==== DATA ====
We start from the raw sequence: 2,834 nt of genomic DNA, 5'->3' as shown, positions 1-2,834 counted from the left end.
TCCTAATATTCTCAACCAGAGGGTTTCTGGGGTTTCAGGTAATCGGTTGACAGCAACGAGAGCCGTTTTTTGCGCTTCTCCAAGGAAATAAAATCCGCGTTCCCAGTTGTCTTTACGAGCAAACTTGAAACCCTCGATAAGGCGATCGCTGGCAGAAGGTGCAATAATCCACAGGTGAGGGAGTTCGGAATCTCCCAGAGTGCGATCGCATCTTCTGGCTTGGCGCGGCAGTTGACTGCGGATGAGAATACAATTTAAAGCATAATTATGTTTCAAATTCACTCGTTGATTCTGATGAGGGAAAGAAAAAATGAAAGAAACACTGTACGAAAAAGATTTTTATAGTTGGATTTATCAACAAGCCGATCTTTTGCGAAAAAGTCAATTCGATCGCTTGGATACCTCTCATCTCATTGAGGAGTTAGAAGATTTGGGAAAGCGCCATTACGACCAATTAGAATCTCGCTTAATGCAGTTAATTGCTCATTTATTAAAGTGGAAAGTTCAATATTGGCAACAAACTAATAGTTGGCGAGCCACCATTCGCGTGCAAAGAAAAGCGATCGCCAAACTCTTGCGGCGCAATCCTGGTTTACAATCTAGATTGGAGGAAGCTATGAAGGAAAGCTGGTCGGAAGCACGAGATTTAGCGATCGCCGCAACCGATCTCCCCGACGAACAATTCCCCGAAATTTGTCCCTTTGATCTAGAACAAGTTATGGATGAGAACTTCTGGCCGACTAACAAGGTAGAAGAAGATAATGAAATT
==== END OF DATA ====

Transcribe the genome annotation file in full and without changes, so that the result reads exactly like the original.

We start from the raw sequence: 2,834 nt of genomic DNA, 5'->3' as shown, positions 1-2,834 counted from the left end.
TCCTAATATTCTCAACCAGAGGGTTTCTGGGGTTTCAGGTAATCGGTTGACAGCAACGAGAGCCGTTTTTTGCGCTTCTCCAAGGAAATAAAATCCGCGTTCCCAGTTGTCTTTACGAGCAAACTTGAAACCCTCGATAAGGCGATCGCTGGCAGAAGGTGCAATAATCCACAGGTGAGGGAGTTCGGAATCTCCCAGAGTGCGATCGCATCTTCTGGCTTGGCGCGGCAGTTGACTGCGGATGAGAATACAATTTAAAGCATAATTATGTTTCAAATTCACTCGTTGATTCTGATGAGGGAAAGAAAAAATGAAAGAAACACTGTACGAAAAAGATTTTTATAGTTGGATTTATCAACAAGCCGATCTTTTGCGAAAAAGTCAATTCGATCGCTTGGATACCTCTCATCTCATTGAGGAGTTAGAAGATTTGGGAAAGCGCCATTACGACCAATTAGAATCTCGCTTAATGCAGTTAATTGCTCATTTATTAAAGTGGAAAGTTCAATATTGGCAACAAACTAATAGTTGGCGAGCCACCATTCGCGTGCAAAGAAAAGCGATCGCCAAACTCTTGCGGCGCAATCCTGGTTTACAATCTAGATTGGAGGAAGCTATGAAGGAAAGCTGGTCGGAAGCACGAGATTTAGCGATCGCCGCAACCGATCTCCCCGACGAACAATTCCCCGAAATTTGTCCCTTTGATCTAGAACAAGTTATGGATGAGAACTTCTGGCCGACTAACAAGGTAGAAGAAGATAATGAAATT